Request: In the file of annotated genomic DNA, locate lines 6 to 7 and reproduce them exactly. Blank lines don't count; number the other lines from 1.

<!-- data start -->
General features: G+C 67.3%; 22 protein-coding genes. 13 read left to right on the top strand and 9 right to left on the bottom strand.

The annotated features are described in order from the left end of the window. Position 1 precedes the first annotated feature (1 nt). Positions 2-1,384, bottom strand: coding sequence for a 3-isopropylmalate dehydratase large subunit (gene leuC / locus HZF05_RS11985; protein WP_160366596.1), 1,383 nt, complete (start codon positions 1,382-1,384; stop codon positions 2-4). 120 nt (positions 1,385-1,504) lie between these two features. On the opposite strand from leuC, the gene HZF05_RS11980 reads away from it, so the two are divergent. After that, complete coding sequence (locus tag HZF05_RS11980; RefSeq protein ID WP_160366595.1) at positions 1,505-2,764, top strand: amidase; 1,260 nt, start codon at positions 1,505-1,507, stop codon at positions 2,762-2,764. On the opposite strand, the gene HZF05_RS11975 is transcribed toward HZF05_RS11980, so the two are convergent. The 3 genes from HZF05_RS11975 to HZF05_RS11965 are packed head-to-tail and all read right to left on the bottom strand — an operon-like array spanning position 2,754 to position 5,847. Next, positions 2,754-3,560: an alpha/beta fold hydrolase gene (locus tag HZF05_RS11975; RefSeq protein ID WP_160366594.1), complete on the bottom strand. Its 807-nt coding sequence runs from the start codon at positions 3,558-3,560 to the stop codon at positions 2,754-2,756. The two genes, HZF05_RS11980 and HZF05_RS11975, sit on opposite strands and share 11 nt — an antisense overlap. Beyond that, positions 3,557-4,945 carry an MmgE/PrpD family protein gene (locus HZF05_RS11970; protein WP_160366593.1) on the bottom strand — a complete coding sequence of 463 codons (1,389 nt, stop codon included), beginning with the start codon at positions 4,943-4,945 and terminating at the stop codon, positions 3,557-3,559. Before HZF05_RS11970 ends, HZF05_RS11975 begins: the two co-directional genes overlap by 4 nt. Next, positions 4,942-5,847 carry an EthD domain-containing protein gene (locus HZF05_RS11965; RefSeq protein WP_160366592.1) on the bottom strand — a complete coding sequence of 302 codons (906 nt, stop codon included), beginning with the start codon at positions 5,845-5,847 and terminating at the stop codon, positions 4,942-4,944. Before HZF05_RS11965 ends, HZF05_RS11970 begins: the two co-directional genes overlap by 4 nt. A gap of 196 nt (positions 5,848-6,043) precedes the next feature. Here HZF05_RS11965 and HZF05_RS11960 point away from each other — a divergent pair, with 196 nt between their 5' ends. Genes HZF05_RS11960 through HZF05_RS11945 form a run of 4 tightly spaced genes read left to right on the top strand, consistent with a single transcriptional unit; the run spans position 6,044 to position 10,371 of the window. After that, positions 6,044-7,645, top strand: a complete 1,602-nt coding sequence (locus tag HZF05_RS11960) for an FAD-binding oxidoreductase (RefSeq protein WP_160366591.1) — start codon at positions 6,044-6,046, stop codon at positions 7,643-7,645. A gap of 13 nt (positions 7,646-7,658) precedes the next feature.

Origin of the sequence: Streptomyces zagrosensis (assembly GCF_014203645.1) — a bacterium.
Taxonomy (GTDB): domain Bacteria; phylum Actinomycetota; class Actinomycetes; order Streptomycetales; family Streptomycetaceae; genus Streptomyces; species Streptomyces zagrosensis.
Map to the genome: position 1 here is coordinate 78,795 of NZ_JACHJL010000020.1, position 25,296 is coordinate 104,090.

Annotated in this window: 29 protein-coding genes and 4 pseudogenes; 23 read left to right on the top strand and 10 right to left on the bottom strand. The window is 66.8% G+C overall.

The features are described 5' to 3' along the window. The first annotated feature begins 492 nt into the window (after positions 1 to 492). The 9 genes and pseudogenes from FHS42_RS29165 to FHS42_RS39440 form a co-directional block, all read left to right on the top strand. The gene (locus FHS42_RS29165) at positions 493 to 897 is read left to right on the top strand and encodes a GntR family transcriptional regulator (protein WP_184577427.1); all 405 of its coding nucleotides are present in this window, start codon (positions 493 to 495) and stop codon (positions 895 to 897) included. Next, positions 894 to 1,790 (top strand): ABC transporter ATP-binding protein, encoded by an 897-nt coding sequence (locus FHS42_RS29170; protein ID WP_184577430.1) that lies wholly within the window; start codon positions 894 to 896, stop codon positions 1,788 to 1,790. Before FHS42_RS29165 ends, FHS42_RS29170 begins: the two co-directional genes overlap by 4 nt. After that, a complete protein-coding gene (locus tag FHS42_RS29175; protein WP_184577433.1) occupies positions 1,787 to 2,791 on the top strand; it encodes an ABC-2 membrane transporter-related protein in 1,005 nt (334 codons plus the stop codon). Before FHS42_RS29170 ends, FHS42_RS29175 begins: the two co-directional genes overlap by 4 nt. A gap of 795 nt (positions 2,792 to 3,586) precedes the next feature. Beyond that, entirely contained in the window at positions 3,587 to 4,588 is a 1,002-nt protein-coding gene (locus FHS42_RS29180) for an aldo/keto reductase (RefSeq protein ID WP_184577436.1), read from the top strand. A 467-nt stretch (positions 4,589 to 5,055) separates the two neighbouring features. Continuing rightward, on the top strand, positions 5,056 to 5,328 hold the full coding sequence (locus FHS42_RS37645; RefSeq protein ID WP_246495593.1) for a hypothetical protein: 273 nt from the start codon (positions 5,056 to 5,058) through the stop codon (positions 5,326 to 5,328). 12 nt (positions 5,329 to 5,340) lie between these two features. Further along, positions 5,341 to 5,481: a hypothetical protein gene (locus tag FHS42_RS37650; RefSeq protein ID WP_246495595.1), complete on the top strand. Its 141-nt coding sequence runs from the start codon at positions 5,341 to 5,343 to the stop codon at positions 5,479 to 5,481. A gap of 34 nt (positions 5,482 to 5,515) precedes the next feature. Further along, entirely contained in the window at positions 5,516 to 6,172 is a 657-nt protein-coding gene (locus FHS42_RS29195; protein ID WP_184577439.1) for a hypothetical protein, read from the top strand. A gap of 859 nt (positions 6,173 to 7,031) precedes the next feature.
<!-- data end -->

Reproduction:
Annotated in this window: 29 protein-coding genes and 4 pseudogenes; 23 read left to right on the top strand and 10 right to left on the bottom strand. The window is 66.8% G+C overall.

The features are described 5' to 3' along the window. The first annotated feature begins 492 nt into the window (after positions 1 to 492). The 9 genes and pseudogenes from FHS42_RS29165 to FHS42_RS39440 form a co-directional block, all read left to right on the top strand. The gene (locus FHS42_RS29165) at positions 493 to 897 is read left to right on the top strand and encodes a GntR family transcriptional regulator (protein WP_184577427.1); all 405 of its coding nucleotides are present in this window, start codon (positions 493 to 495) and stop codon (positions 895 to 897) included. Next, positions 894 to 1,790 (top strand): ABC transporter ATP-binding protein, encoded by an 897-nt coding sequence (locus FHS42_RS29170; protein ID WP_184577430.1) that lies wholly within the window; start codon positions 894 to 896, stop codon positions 1,788 to 1,790. Before FHS42_RS29165 ends, FHS42_RS29170 begins: the two co-directional genes overlap by 4 nt. After that, a complete protein-coding gene (locus tag FHS42_RS29175; protein WP_184577433.1) occupies positions 1,787 to 2,791 on the top strand; it encodes an ABC-2 membrane transporter-related protein in 1,005 nt (334 codons plus the stop codon). Before FHS42_RS29170 ends, FHS42_RS29175 begins: the two co-directional genes overlap by 4 nt. A gap of 795 nt (positions 2,792 to 3,586) precedes the next feature. Beyond that, entirely contained in the window at positions 3,587 to 4,588 is a 1,002-nt protein-coding gene (locus FHS42_RS29180) for an aldo/keto reductase (RefSeq protein ID WP_184577436.1), read from the top strand. A 467-nt stretch (positions 4,589 to 5,055) separates the two neighbouring features. Continuing rightward, on the top strand, positions 5,056 to 5,328 hold the full coding sequence (locus FHS42_RS37645; RefSeq protein ID WP_246495593.1) for a hypothetical protein: 273 nt from the start codon (positions 5,056 to 5,058) through the stop codon (positions 5,326 to 5,328). 12 nt (positions 5,329 to 5,340) lie between these two features. Further along, positions 5,341 to 5,481: a hypothetical protein gene (locus tag FHS42_RS37650; RefSeq protein ID WP_246495595.1), complete on the top strand. Its 141-nt coding sequence runs from the start codon at positions 5,341 to 5,343 to the stop codon at positions 5,479 to 5,481. A gap of 34 nt (positions 5,482 to 5,515) precedes the next feature. Further along, entirely contained in the window at positions 5,516 to 6,172 is a 657-nt protein-coding gene (locus FHS42_RS29195; protein ID WP_184577439.1) for a hypothetical protein, read from the top strand. A gap of 859 nt (positions 6,173 to 7,031) precedes the next feature.